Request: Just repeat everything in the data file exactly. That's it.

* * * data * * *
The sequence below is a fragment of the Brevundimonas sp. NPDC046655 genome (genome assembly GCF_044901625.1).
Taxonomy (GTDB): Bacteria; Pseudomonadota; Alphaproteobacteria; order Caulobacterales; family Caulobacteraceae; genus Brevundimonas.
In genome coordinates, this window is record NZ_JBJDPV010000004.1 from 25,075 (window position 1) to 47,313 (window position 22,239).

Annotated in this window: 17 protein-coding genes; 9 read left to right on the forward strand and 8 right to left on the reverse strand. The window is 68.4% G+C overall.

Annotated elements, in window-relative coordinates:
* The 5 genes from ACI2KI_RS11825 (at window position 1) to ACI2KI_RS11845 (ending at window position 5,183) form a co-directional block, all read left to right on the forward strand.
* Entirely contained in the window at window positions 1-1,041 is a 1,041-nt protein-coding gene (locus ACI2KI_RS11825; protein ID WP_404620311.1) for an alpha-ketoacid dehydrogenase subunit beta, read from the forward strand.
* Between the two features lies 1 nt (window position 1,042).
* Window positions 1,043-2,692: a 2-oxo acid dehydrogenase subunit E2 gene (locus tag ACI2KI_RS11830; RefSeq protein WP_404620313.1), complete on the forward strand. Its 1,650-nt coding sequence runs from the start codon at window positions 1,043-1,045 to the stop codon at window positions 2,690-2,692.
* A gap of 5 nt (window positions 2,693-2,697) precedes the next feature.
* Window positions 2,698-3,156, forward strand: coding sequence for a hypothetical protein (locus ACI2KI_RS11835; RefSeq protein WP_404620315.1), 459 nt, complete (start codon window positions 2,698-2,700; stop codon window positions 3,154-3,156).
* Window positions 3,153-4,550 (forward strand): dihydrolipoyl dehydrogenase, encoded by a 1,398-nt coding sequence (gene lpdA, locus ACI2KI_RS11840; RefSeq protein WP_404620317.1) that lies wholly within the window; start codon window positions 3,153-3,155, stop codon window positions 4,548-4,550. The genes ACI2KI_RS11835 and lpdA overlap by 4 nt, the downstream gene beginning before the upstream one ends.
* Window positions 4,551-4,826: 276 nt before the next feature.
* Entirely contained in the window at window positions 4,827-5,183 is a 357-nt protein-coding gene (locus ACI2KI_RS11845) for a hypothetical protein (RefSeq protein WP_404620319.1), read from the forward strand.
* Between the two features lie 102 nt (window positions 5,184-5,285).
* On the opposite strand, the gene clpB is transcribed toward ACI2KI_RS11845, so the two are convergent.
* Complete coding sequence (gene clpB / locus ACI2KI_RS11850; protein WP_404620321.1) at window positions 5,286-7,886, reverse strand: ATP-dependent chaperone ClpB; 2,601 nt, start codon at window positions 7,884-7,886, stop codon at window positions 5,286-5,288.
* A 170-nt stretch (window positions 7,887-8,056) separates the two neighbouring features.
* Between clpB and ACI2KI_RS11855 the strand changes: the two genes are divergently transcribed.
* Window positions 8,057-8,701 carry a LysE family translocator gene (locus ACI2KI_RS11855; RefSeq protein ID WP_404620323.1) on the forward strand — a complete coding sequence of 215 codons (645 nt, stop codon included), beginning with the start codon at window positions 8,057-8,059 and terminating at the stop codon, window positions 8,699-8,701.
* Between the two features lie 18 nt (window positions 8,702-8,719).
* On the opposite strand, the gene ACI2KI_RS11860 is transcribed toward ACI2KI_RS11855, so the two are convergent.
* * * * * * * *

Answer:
The sequence below is a fragment of the Brevundimonas sp. NPDC046655 genome (genome assembly GCF_044901625.1).
Taxonomy (GTDB): Bacteria; Pseudomonadota; Alphaproteobacteria; order Caulobacterales; family Caulobacteraceae; genus Brevundimonas.
In genome coordinates, this window is record NZ_JBJDPV010000004.1 from 25,075 (window position 1) to 47,313 (window position 22,239).

Annotated in this window: 17 protein-coding genes; 9 read left to right on the forward strand and 8 right to left on the reverse strand. The window is 68.4% G+C overall.

Annotated elements, in window-relative coordinates:
* The 5 genes from ACI2KI_RS11825 (at window position 1) to ACI2KI_RS11845 (ending at window position 5,183) form a co-directional block, all read left to right on the forward strand.
* Entirely contained in the window at window positions 1-1,041 is a 1,041-nt protein-coding gene (locus ACI2KI_RS11825; protein ID WP_404620311.1) for an alpha-ketoacid dehydrogenase subunit beta, read from the forward strand.
* Between the two features lies 1 nt (window position 1,042).
* Window positions 1,043-2,692: a 2-oxo acid dehydrogenase subunit E2 gene (locus tag ACI2KI_RS11830; RefSeq protein WP_404620313.1), complete on the forward strand. Its 1,650-nt coding sequence runs from the start codon at window positions 1,043-1,045 to the stop codon at window positions 2,690-2,692.
* A gap of 5 nt (window positions 2,693-2,697) precedes the next feature.
* Window positions 2,698-3,156, forward strand: coding sequence for a hypothetical protein (locus ACI2KI_RS11835; RefSeq protein WP_404620315.1), 459 nt, complete (start codon window positions 2,698-2,700; stop codon window positions 3,154-3,156).
* Window positions 3,153-4,550 (forward strand): dihydrolipoyl dehydrogenase, encoded by a 1,398-nt coding sequence (gene lpdA, locus ACI2KI_RS11840; RefSeq protein WP_404620317.1) that lies wholly within the window; start codon window positions 3,153-3,155, stop codon window positions 4,548-4,550. The genes ACI2KI_RS11835 and lpdA overlap by 4 nt, the downstream gene beginning before the upstream one ends.
* Window positions 4,551-4,826: 276 nt before the next feature.
* Entirely contained in the window at window positions 4,827-5,183 is a 357-nt protein-coding gene (locus ACI2KI_RS11845) for a hypothetical protein (RefSeq protein WP_404620319.1), read from the forward strand.
* Between the two features lie 102 nt (window positions 5,184-5,285).
* On the opposite strand, the gene clpB is transcribed toward ACI2KI_RS11845, so the two are convergent.
* Complete coding sequence (gene clpB / locus ACI2KI_RS11850; protein WP_404620321.1) at window positions 5,286-7,886, reverse strand: ATP-dependent chaperone ClpB; 2,601 nt, start codon at window positions 7,884-7,886, stop codon at window positions 5,286-5,288.
* A 170-nt stretch (window positions 7,887-8,056) separates the two neighbouring features.
* Between clpB and ACI2KI_RS11855 the strand changes: the two genes are divergently transcribed.
* Window positions 8,057-8,701 carry a LysE family translocator gene (locus ACI2KI_RS11855; RefSeq protein ID WP_404620323.1) on the forward strand — a complete coding sequence of 215 codons (645 nt, stop codon included), beginning with the start codon at window positions 8,057-8,059 and terminating at the stop codon, window positions 8,699-8,701.
* Between the two features lie 18 nt (window positions 8,702-8,719).
* On the opposite strand, the gene ACI2KI_RS11860 is transcribed toward ACI2KI_RS11855, so the two are convergent.